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Gut Microbiome Studies Question Influence of Probiotics

Probiotics

NEW YORK (GenomeWeb) – Probiotics may have a limited influence on the gut microbiome and, when taken to offset the effects of antibiotics, might even delay the return of the microbiome to its pre-treatment state.

About 3.9 million adults in the US take either prebiotic or probiotic supplements, often for the purpose of easing symptoms affecting their gastrointestinal tracts or to promote health. At the same time, others take supplements to offset the effects of antibiotics on the gut microbiota.

But two studies of the gut microbiome appearing today in Cell have found that probiotics might not be effective.

"People have thrown a lot of support to probiotics, even though the literature underlying our understanding of them is very controversial; we wanted to determine whether probiotics such as the ones you buy in the supermarket do colonize the gastrointestinal tract like they're supposed to, and then whether these probiotics are having any impact on the human host," senior author Eran Elinav from the Weizmann Institute of Science said in a statement.

In the first study, he and his colleagues examined the effect of a commercial probiotic on the mouse and human gut microbiomes using a multi-omic approach.

After determining that the probiotic supplement contained the 11 bacterial strains it was supposed to and that these strains were largely viable, the researchers dosed both wild-type and germ-free mice with it. They collected not only stool samples, but also samples from within the gastrointestinal tract, both before and during treatment for 16S rDNA and qPCR analysis.

The wild-type mice, the researchers found, were largely resistant to colonization by the probiotic strains, while germ-free mice were readily colonized. This indicated to the researchers that indigenous strains help resist colonization.

They similarly treated 15 healthy people — who have greater variation in the makeup of their gut microbiomes — with the probiotic or placebo and collected stool and gastrointestinal samples via colonoscopy and endoscopy for analysis. After an initial increased shedding of probiotic strains in stool, the human participants had varied colonization patterns, the researchers found: some resisted colonization and some did not.

"Although all of our probiotic ­consuming volunteers showed probiotics in their stool, only some of them showed them in their gut, which is where they need to be," co-author Eran Segal from Weizmann added. "If some people resist and only some people permit them, the benefits of the standard probiotics we all take can't be as universal as we once thought.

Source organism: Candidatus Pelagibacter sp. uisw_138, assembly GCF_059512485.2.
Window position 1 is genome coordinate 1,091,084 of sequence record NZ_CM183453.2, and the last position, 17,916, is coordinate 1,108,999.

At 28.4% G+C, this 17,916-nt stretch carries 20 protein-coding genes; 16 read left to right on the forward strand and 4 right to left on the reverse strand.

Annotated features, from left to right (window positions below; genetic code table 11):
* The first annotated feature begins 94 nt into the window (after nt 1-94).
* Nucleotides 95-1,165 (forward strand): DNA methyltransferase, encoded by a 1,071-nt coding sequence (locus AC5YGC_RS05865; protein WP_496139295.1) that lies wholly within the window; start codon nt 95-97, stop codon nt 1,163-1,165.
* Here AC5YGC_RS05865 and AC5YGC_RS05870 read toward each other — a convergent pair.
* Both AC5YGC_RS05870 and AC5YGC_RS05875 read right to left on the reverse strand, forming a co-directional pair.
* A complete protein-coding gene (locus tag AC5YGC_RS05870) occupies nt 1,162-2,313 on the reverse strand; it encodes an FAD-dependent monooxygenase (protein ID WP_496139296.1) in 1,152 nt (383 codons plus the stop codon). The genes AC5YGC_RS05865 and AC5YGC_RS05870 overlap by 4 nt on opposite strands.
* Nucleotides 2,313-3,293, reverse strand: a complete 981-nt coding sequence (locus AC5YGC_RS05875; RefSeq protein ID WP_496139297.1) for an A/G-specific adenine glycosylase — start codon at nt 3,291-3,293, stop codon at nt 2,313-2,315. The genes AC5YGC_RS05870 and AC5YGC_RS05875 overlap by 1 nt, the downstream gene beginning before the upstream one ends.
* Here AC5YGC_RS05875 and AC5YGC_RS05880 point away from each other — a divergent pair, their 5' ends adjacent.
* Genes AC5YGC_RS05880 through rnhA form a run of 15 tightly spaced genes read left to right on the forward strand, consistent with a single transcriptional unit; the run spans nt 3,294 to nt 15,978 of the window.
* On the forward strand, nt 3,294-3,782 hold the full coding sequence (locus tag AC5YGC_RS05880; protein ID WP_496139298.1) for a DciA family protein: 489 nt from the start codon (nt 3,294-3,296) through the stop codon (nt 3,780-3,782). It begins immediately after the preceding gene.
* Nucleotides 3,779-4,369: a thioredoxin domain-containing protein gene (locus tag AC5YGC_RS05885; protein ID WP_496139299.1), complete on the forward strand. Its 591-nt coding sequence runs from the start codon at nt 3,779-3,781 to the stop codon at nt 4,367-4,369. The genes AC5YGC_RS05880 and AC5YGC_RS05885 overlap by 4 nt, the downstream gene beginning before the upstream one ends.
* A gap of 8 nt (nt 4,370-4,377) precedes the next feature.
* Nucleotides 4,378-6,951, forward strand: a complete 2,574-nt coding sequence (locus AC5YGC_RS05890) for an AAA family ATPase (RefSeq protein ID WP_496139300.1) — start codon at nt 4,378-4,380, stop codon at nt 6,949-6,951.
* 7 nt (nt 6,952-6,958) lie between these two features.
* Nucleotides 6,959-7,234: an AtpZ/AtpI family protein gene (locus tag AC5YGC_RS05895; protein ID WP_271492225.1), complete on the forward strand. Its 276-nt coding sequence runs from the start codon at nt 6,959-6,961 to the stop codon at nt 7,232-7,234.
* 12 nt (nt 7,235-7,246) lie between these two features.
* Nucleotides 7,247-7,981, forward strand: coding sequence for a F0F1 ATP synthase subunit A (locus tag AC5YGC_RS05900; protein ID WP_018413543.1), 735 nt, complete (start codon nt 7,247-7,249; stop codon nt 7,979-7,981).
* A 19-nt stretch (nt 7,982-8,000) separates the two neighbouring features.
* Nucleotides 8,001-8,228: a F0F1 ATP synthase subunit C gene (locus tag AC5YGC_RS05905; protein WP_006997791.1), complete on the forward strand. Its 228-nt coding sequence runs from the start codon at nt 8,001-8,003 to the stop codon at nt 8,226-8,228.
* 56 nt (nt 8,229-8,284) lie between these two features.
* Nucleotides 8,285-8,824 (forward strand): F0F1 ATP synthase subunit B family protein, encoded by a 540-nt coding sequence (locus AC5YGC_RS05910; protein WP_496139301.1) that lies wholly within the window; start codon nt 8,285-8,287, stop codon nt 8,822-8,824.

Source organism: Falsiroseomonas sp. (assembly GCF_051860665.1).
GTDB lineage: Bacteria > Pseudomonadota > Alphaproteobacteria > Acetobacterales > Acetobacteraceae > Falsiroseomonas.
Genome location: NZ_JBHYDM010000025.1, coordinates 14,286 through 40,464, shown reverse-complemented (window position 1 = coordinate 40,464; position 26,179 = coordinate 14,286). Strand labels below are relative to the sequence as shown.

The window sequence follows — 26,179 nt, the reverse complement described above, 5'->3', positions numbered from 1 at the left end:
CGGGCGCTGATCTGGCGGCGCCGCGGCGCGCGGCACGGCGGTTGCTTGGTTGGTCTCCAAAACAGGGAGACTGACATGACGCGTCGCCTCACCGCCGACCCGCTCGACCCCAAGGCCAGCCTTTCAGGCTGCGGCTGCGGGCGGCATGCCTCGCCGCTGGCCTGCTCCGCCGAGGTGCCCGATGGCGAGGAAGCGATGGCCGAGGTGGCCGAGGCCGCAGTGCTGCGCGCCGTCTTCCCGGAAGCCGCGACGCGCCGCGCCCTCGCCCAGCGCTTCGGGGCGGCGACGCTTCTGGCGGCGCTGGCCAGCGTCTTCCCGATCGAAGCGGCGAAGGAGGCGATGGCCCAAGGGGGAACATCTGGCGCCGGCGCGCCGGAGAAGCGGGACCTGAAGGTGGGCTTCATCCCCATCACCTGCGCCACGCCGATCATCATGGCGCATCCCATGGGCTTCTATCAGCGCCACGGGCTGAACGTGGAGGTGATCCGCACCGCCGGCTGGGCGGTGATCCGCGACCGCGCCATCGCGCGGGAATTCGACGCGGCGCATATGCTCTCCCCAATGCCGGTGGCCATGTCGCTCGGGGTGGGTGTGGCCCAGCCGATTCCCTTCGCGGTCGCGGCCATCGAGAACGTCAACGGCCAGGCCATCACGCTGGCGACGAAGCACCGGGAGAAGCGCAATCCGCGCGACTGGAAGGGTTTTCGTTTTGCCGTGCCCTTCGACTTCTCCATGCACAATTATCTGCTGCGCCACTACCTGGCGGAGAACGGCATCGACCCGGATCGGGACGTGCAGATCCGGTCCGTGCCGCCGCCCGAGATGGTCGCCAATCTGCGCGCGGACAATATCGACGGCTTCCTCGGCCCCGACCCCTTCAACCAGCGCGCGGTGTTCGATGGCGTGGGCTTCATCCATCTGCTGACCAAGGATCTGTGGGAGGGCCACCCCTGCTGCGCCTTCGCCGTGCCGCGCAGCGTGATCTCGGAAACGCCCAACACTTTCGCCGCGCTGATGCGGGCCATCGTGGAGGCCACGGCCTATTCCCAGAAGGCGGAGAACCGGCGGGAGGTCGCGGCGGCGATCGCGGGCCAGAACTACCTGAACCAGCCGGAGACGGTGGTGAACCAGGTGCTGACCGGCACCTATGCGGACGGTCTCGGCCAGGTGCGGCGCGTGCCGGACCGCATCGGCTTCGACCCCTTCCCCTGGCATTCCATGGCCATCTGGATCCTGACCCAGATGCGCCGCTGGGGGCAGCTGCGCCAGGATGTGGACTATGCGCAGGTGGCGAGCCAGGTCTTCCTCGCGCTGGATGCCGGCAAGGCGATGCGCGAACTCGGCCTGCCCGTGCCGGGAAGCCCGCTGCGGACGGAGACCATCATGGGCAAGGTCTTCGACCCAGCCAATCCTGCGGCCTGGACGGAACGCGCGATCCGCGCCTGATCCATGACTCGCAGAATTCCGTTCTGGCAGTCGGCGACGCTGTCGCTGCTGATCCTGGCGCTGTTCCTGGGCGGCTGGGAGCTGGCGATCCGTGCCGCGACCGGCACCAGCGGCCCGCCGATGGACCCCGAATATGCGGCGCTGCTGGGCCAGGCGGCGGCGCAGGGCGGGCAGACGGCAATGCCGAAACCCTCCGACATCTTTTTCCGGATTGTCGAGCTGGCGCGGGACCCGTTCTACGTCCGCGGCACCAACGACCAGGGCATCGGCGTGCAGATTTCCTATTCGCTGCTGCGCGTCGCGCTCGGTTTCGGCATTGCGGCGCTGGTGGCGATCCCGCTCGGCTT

In a separate paper, the same team sought to assess how probiotics affect the gut microbiome following antibiotic treatment.

The researchers treated mice with a broad-spectrum antibiotic and followed that treatment with a probiotic, an autologous fecal microbiome transplant, or watchful waiting. The antibiotic, they reported, drastically reduced the alpha diversity of the murine gut microbiomes, which they again sampled for 16S rDNA and qPCR analysis.

In mice, autologous fecal microbiome transplant was the most efficient means of restoring bacterial diversity, the researchers reported. They added that neither probiotic treatment nor watchful waiting restored diversity to pre-treatment levels. The probiotic, however, appeared to further delay its return to pre-antibiotic treatment levels.

The researchers similarly examined how these approaches fared in 21 humans treated with antibiotics. Of those, seven were followed by watchful waiting, six received an autologous fecal microbiome transplant, and eight were given probiotics. These individuals' gut microbiomes were sampled using colonoscopies and endoscopies, and stool samples were also collected.

As in the mice, antibiotic treatment depleted the fecal and gut microbiome. And, similarly to mice, autologous fecal microbiome transplant could quickly reconstitute the pre-antibiotic microbiome. But, again, probiotic treatment appeared to slow the return to baseline and extend the timeframe of dysbiosis, the researchers reported.

This indicated, they added, that any protection from probiotics might not be risk-free.

"Contrary to the current dogma that probiotics are harmless and benefit everyone, these results reveal a new potential adverse side effect of probiotic use with antibiotics that might even bring long-term consequences," Elinav said.

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